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How hot is the managed services mergers and acquisitions
market? So hot that remote management and monitoring platform provider N-able
offered three different panel discussions on the topic during its annual
partner summit in Scottsdale, Ariz. last week

"M&A has never been hotter than right now,"
N-able Vice President of Sales Michael Cullen told Channel Insider.  

That’s because the ongoing tough economic climate has
squeezed many smaller "reactive" MSPs. Cullen classifies these as
businesses that take deals for cash flow instead of profitability, that depend
on a single anchor account or that provide a fixed fee service at a break/fix
price.  These MSPs are getting gobbled up
by their bigger competitors.

Acquiring a smaller MSP can lead to a better return on
investment for the acquiring MSP than if they simply expanded the sales team to
go after organic growth. Cullen said ROI can come in 7 or 8 months with a smart

At the same time bigger MSPs are buying smaller ones, large
manufacturers in sunset industries such copier manufacturing are looking for a
new services-based business to enter.

That’s why Konica Minolta acquired MSP All Covered in January
2011, a company that had been on its own acquisition spree before it was itself
was acquired. Now it operates as a division of the Japanese imaging solution
company and is continuing to acquire at a rate of about a dozen smaller MSPs
per year.

Todd Croteau, president of Konica Minolta’s All Covered, and
OKI Data America Director Tim Brien were among the panelists during a session at
the N-able partner conference that featured companies looking to acquire MSPs.
Other panelists included Dan Holt, formerly of HEIT and now with Computer
Services Inc. (CSI),

and Carey Balzer, president and founder of White Glove

Holt, former CEO of HEIT, also served on the panel of MSPs
who were recently acquired along with Brian Ellison, group vice president  of Central Services at All Covered.

So what are acquirers looking for in target acquisitions of

Balzer said that White Glove looks for companies that are
profitable with revenues that exceed $2 million, that revenue number is just a
threshold and revenues aren’t as important as profitability.  Most recently White Glove bought into the
legal vertical, and it looks for entrepreneurs who will stay on to run the
business after the acquisition.

Most of the acquirers on the N-able panel wanted the owners
to remain with the company to help run it. Here are some of the other criteria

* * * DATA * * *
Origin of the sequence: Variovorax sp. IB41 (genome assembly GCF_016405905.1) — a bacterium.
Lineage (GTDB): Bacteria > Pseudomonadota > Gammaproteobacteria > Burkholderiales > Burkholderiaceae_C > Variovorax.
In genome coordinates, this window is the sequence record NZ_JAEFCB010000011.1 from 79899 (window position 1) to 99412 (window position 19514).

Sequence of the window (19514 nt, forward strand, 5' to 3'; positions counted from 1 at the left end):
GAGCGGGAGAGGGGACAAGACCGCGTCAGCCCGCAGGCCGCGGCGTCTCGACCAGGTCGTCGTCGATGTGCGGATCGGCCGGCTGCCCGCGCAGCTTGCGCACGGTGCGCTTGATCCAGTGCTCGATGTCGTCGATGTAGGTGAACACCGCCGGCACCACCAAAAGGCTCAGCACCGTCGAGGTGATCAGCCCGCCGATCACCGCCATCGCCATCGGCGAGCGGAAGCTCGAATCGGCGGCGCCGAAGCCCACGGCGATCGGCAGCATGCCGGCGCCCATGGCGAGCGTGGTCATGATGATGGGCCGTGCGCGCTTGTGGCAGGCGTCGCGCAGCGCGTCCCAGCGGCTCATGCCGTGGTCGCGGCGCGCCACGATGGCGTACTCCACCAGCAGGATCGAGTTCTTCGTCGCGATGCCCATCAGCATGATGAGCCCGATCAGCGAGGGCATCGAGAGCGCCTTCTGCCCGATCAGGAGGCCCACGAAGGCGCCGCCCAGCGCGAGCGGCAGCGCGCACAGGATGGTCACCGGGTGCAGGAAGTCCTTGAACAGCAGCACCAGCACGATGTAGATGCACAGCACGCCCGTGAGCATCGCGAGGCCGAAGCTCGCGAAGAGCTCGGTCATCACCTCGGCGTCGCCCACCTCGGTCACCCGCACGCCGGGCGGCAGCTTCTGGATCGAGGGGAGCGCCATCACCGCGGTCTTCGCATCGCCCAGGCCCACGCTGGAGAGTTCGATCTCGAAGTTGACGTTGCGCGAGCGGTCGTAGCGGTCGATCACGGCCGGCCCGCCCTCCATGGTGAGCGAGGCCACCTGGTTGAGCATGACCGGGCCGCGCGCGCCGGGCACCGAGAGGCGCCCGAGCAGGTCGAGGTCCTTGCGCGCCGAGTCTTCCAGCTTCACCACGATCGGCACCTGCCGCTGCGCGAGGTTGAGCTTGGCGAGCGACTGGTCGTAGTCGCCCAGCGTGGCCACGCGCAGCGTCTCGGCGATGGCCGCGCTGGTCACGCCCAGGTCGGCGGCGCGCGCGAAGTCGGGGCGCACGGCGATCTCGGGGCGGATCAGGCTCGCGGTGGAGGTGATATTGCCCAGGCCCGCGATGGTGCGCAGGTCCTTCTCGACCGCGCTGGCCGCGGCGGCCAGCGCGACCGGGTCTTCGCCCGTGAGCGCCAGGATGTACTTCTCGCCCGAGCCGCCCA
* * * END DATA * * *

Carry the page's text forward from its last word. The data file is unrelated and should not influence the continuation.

they looked at when evaluating potential acquisitions:

  • Cultural fit – usually the deal won’t go further than
    initial discussions if this is an issue.
  • Rate of growth – two companies can have the same revenue
    number, but if one has been growing at a rate of 20 percent year over year, it’s
    more valuable than the company with flat revenues
  • Entry into a vertical or geographic market – can the target
    company provide access to a new market for the acquirer?
  • Contract retention rate – do customers stay put, or are they
    defecting after their time is up?
  • Strength and value of future contracts – are contracts about
    to run out or do they have three to five years remaining?

For MSPs who are looking to get acquired, panelists provided
the following advice:

  • Get your books in order and focus on profitability. Consider
    engaging a CPA firm to help.
  • Don’t be afraid to reach out to potential acquirers to
    indicate your interest. It won’t hurt your valuation.
  • Demonstrate that you are forecasting out 18 months to 24
    months and that you have consistently met previous forecasts.
  • Consider hiring an M&A attorney, not a general attorney.
    The difference is huge, and can affect your future employment contract with the
    new firm, for instance.
  • Also consider instituting a real Board of Directors for your
    company. You can offer board members options in return, and some business
    leaders will simply be happy to volunteer. The board will keep you in check and
    also widely expand your list of contacts.
  • Expect that the offer amount will likely not be up for
    negotiation, but the terms are likely to be much more flexible.